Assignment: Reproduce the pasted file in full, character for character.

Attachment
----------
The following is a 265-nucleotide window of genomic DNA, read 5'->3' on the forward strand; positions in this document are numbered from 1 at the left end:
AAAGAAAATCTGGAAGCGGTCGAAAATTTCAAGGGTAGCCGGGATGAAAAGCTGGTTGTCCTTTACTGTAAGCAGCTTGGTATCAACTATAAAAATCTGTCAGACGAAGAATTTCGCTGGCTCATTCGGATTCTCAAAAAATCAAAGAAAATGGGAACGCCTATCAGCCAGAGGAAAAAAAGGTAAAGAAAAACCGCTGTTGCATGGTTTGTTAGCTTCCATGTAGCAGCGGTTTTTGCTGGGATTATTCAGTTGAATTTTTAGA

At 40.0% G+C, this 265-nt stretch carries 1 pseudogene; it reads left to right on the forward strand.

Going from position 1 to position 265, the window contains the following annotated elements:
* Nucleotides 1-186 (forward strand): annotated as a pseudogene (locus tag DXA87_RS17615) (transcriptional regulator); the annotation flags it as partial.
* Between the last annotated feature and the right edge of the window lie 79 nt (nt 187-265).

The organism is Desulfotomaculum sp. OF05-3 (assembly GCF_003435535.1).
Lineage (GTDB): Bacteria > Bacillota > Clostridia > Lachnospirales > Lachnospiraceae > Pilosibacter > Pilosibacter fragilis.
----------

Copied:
The following is a 265-nucleotide window of genomic DNA, read 5'->3' on the forward strand; positions in this document are numbered from 1 at the left end:
AAAGAAAATCTGGAAGCGGTCGAAAATTTCAAGGGTAGCCGGGATGAAAAGCTGGTTGTCCTTTACTGTAAGCAGCTTGGTATCAACTATAAAAATCTGTCAGACGAAGAATTTCGCTGGCTCATTCGGATTCTCAAAAAATCAAAGAAAATGGGAACGCCTATCAGCCAGAGGAAAAAAAGGTAAAGAAAAACCGCTGTTGCATGGTTTGTTAGCTTCCATGTAGCAGCGGTTTTTGCTGGGATTATTCAGTTGAATTTTTAGA

At 40.0% G+C, this 265-nt stretch carries 1 pseudogene; it reads left to right on the forward strand.

Going from position 1 to position 265, the window contains the following annotated elements:
* Nucleotides 1-186 (forward strand): annotated as a pseudogene (locus tag DXA87_RS17615) (transcriptional regulator); the annotation flags it as partial.
* Between the last annotated feature and the right edge of the window lie 79 nt (nt 187-265).

The organism is Desulfotomaculum sp. OF05-3 (assembly GCF_003435535.1).
Lineage (GTDB): Bacteria > Bacillota > Clostridia > Lachnospirales > Lachnospiraceae > Pilosibacter > Pilosibacter fragilis.